Under the direction of Dr. Mo Imam, SIUH’s Heart Inst itute continues to make DRAMATIC st rides in the field of cardiac surgery
by Jessica Jones-Gorman • Photos BY Amessé Photography
For many high-risk heart valve patients, the introduction of the transcatheter aortic valve replacement to the field of cardiology several years ago was big news. The minimally invasive procedure, dubbed TAVR, not only shortened recovery periods, it also allowed many health-compromised patients to get the life-saving surgery they so desperately needed. Now that the surgical approach is being performed at Staten Island University Hospital (SIUH), the borough’s residents are benefiting from an elevated level of cardiac care.
“It’s a complete game changer,” noted Dr. Mo Imam, chairman of cardiothoracic surgery and the executive director of The Heart Institute at SIUH, who has been working with Northwell Health since September to compile and train a team of six specialists who work together on each TAVR case.
“This is a very experienced team. Together we have a combined experience of about 500 TAVR cases,” Imam said. “It’s a very exciting innovation that allows surgeons to replace valves through a small incision in the groin instead of having to perform open-heart surgery, all done while the heart remains beating.”
It’s a major part of SIUH’s cutting-edge approach to cardiac surgery, which has earned the hospital international acclaim over the past decade. Not only did the hospital perform the first minimally invasive cardiac surgery/coronary artery bypass grafting (MICS/CABG), it also became home to the first and only dedicated MICS/CABG training program on the entire East Coast, and performed the world’s first minimally invasive triple bypass and minimally invasive aortic valve replacement. It was also the first hospital in the New York tristate area to perform cryoballoon ablation—which eliminates the need to use dangerous chemicals and extreme heat during catheter ablation.
“The Heart Institute is one of the nation’s foremost cardiac care centers,” Imam said. “And we are constantly evolving. We recently restructured, placing a strong emphasis on a complete team approach. Every case is now discussed by a team of heart specialists, so you get multiple opinions on the proper mode of care, which is always best for the patient. It’s a multidisciplinary approach to heart care, which we feel provides the very best outcome.”
Since its opening in 2005, The Heart Institute has pioneered and then perfected a number of cutting-edge techniques and procedures across a range of cardiac services, including groundbreaking minimally invasive coronary bypass operations, heart valve repair/replacements, angioplasties, and cardiac catheterizations, as well as the implantation of cardiac assist devices.
For Dr. Imam, who grew up in Mumbai, India, and was admitted to medical school at the age of 17, SIUH and its highly acclaimed Heart Institute was the perfect location for him to continue making extensive strides in the field of cardiac surgery.
“I think I always knew I wanted to be a heart surgeon,” he said. “It’s a field that is technically demanding and challenging, and I’ve just always felt that it is the most gratifying of all the surgical fields. People come in so sick—in many cases near death—and after one successful surgery, they are full of life the very next day. To be able to help patients live a longer and fuller life is gratifying.”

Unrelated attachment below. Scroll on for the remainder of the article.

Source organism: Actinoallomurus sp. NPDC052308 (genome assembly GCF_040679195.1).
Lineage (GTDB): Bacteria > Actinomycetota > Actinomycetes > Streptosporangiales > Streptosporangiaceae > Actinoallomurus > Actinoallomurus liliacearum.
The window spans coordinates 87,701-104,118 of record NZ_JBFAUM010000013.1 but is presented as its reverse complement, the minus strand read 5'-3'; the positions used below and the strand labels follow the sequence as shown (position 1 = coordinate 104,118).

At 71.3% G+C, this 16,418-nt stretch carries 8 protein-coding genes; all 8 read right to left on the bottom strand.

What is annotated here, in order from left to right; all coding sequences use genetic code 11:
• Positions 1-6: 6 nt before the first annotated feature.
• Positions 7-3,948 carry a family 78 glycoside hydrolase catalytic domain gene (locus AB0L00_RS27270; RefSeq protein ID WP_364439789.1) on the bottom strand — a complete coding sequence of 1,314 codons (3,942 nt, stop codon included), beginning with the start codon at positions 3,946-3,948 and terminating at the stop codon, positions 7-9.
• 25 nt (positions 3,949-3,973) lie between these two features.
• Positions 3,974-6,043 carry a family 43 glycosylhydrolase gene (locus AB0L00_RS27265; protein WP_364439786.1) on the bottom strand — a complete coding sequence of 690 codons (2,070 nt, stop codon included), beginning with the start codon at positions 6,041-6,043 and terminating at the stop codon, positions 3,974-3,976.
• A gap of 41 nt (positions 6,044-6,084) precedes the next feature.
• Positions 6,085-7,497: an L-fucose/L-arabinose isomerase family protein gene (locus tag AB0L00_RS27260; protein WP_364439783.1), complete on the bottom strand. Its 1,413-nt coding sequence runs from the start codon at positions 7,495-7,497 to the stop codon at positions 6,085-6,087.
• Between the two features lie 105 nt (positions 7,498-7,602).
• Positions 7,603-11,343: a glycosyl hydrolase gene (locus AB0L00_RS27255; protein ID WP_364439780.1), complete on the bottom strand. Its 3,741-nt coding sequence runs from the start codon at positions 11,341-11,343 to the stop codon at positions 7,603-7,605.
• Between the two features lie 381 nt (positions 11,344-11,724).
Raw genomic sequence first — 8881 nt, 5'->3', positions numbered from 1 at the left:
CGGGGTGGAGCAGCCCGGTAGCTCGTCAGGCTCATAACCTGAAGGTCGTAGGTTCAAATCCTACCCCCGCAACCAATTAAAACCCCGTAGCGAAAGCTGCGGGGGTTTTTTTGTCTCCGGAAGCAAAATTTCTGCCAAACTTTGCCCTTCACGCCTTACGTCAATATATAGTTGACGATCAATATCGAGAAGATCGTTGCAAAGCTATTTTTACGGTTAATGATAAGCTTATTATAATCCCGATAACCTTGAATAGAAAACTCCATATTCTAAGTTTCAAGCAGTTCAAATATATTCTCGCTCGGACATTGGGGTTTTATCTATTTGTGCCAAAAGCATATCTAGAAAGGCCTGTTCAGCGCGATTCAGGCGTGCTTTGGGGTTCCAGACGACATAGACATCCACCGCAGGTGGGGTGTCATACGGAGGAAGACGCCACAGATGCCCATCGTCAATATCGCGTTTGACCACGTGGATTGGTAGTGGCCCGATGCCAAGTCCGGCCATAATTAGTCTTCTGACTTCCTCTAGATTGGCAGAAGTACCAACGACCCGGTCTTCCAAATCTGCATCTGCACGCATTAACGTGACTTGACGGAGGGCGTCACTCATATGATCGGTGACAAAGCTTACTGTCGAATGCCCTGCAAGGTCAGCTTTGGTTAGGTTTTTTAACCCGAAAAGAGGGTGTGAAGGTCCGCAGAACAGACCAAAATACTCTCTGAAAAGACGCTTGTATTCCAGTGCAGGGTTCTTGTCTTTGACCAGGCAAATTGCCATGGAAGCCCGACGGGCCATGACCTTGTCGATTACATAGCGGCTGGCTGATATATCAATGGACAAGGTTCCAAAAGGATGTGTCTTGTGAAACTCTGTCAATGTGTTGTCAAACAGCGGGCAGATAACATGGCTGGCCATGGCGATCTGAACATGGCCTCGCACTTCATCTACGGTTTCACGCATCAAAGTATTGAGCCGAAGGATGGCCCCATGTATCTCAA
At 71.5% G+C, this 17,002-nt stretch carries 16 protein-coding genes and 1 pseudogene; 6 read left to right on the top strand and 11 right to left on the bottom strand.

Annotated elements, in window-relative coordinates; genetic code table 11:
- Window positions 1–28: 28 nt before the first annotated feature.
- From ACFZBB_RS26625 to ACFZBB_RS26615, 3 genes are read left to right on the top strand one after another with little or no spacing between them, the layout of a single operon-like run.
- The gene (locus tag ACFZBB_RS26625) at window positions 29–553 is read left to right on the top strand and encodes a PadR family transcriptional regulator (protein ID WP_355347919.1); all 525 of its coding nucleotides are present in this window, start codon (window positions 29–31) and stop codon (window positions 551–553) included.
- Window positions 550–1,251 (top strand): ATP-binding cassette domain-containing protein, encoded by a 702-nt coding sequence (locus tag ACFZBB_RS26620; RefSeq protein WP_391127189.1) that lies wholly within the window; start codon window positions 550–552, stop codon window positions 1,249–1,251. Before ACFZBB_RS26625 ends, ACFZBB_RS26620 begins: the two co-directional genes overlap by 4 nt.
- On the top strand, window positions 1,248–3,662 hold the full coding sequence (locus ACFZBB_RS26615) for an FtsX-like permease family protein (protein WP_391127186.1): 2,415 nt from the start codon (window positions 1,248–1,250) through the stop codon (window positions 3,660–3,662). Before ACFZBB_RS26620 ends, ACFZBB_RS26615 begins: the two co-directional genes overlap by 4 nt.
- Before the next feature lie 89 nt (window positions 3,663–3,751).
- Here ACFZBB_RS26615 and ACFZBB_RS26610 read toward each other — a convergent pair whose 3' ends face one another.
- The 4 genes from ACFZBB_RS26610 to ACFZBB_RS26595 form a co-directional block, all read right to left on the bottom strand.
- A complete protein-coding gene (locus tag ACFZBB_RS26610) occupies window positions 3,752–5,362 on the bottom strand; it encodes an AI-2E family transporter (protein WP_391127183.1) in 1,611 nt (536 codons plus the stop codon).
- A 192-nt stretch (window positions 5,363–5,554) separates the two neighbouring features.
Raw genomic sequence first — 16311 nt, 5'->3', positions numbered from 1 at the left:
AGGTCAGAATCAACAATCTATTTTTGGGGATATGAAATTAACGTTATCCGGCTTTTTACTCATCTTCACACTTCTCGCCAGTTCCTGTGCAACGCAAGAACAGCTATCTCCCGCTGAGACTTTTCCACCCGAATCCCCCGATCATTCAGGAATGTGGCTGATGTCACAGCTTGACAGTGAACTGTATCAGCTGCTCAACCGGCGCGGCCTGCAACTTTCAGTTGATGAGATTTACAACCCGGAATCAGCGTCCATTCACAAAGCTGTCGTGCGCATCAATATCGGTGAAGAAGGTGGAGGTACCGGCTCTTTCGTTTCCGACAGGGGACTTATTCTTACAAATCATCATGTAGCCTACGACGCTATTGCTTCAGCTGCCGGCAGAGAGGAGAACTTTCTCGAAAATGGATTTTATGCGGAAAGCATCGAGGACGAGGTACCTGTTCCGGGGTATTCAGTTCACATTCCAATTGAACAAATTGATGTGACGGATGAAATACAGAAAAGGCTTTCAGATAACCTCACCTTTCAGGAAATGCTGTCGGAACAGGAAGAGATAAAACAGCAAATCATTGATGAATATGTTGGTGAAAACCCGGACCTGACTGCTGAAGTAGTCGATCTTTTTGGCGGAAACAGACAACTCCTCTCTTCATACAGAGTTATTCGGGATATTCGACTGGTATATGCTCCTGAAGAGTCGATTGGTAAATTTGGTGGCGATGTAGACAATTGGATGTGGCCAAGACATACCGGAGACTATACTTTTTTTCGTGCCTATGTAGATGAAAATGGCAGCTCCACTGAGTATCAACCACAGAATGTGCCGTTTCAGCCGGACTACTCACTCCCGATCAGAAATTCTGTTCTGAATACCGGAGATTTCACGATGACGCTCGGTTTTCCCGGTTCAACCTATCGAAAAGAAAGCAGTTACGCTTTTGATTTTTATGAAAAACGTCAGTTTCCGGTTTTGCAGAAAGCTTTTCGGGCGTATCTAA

Imam came to the United States in 1991 as a research fellow at the University of Colorado, where he studied, among other things, Alzheimer’s disease, hepatitis C, and brain tumors. He then relocated to New York for his general surgery training and completed his cardiothoracic surgery training at the Tufts Medical Center in Boston. Prior to coming to SIUH, he was chief of cardiac surgery and director of the Heart Valve Center at Baptist Health Lexington in Kentucky.
In September 2016, Imam accepted the position with Northwell, where his areas of expertise—coronary bypass grafting, minimally invasive valve surgery, TAVR, surgery for irregular rhythm, mitral valve repair, minimally invasive aneurysm repair, and lung cancer surgery—blended seamlessly with those of other staff members.
“There are close to 100 people in the cardiothoracic department, including four surgeons, 10 physician assistants, and about 50 specialized nurses,” Imam explained. “It’s a very dedicated staff that makes patient care their top priority.”
Under the executive director’s direction, the Heart Institute continues to maintain its world-renowned reputation for the management of cardiac and vascular disease— a stellar rating that the surgeon says will only grow in the future.
“I have always tried to be on the cutting edge of medicine while placing the utmost importance on patient safety and comfort,” he concluded. “And that is our goal for the future of The Heart Institute and cardiothoracic surgery here at Staten Island University Hospital. We want to provide patients with the most innovative procedures, those that will offer the most beneficial outcome.”
The Heart Institute
475 Seaview Avenue (Heart Tower)
Located on the 3rd floor of Staten Island University Hospital North
718.226.1605 / theheartinstituteny.com